Such Great Heights - Photo 12 of 13 - "We should be thinking about density in a different way and about how we can create levels of public and private within our own single-family dwellings," she says. The original house on the lot was a 1920s bungalow that she gutted and expanded in 2002.

"We should be thinking about density in a different way and about how we can create levels of public and private within our own single-family dwellings," she says. The original house on the lot was a 1920s bungalow that she gutted and expanded in 2002.

In the front yard, Siegal has created an equally cool—and mobile—place where her daughter can hang out with friends. Made from a unit load device that transports airline cargo, the simple box structure is a prototype for the designer’s new prefab playhouse. 

Such Great Heights - Photo 13 of 13 - The master bedroom is furnished with an Egyptian lantern from l’aviva home, built-in closets, and bedding by Restoration Hardware.&nbsp;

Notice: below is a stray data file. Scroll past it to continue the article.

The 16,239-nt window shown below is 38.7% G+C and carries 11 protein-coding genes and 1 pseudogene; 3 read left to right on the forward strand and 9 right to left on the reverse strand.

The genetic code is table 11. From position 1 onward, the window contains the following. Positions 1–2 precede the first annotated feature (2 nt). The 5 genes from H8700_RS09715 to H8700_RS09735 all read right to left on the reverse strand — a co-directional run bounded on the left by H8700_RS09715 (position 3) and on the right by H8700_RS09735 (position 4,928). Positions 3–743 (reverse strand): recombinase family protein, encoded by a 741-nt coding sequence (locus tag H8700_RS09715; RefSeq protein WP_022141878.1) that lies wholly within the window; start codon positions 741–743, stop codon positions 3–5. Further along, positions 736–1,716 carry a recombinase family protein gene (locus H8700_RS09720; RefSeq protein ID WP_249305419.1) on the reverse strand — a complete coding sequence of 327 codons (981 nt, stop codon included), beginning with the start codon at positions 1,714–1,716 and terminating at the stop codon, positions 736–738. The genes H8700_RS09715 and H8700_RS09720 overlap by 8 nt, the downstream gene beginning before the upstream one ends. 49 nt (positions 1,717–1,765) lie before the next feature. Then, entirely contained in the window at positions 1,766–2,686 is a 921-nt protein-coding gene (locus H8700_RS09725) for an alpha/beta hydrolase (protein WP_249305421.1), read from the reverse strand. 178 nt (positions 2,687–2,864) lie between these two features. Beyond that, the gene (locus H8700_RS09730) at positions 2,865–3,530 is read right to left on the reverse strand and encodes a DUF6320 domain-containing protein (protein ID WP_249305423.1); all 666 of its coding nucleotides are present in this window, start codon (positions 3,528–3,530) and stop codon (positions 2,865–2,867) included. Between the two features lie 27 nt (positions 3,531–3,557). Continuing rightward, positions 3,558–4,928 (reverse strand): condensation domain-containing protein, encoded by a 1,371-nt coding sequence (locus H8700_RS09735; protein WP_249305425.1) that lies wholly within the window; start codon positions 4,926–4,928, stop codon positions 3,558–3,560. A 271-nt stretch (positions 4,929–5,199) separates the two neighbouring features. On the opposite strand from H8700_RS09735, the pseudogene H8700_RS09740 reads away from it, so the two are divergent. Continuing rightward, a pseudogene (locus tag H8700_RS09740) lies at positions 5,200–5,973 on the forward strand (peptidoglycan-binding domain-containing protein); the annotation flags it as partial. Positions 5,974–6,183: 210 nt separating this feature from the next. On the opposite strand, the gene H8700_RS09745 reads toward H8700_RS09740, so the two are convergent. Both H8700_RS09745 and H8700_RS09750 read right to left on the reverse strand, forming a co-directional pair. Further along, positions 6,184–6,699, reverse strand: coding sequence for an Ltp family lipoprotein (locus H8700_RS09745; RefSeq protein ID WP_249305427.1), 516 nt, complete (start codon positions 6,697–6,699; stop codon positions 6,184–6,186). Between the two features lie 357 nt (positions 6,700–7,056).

The master bedroom is furnished with an Egyptian lantern from l’aviva home, built-in closets, and bedding by Restoration Hardware. 

Siegal, who was awarded the 2016 arcVision Prize–Women and Architecture last spring, says she hopes that combining factory-built modular systems with existing buildings is an approach that will encourage city dwellers to add on rather than tear down. "You don’t need to erase the past to create the future," she says. 

"The Eameses talked about good design for the masses," adds Siegal, "and we’re at that moment where people are accessing good design at a rate they never did before. The flood of new creativity doesn’t eclipse the designer; it makes you appreciate even more what good design is."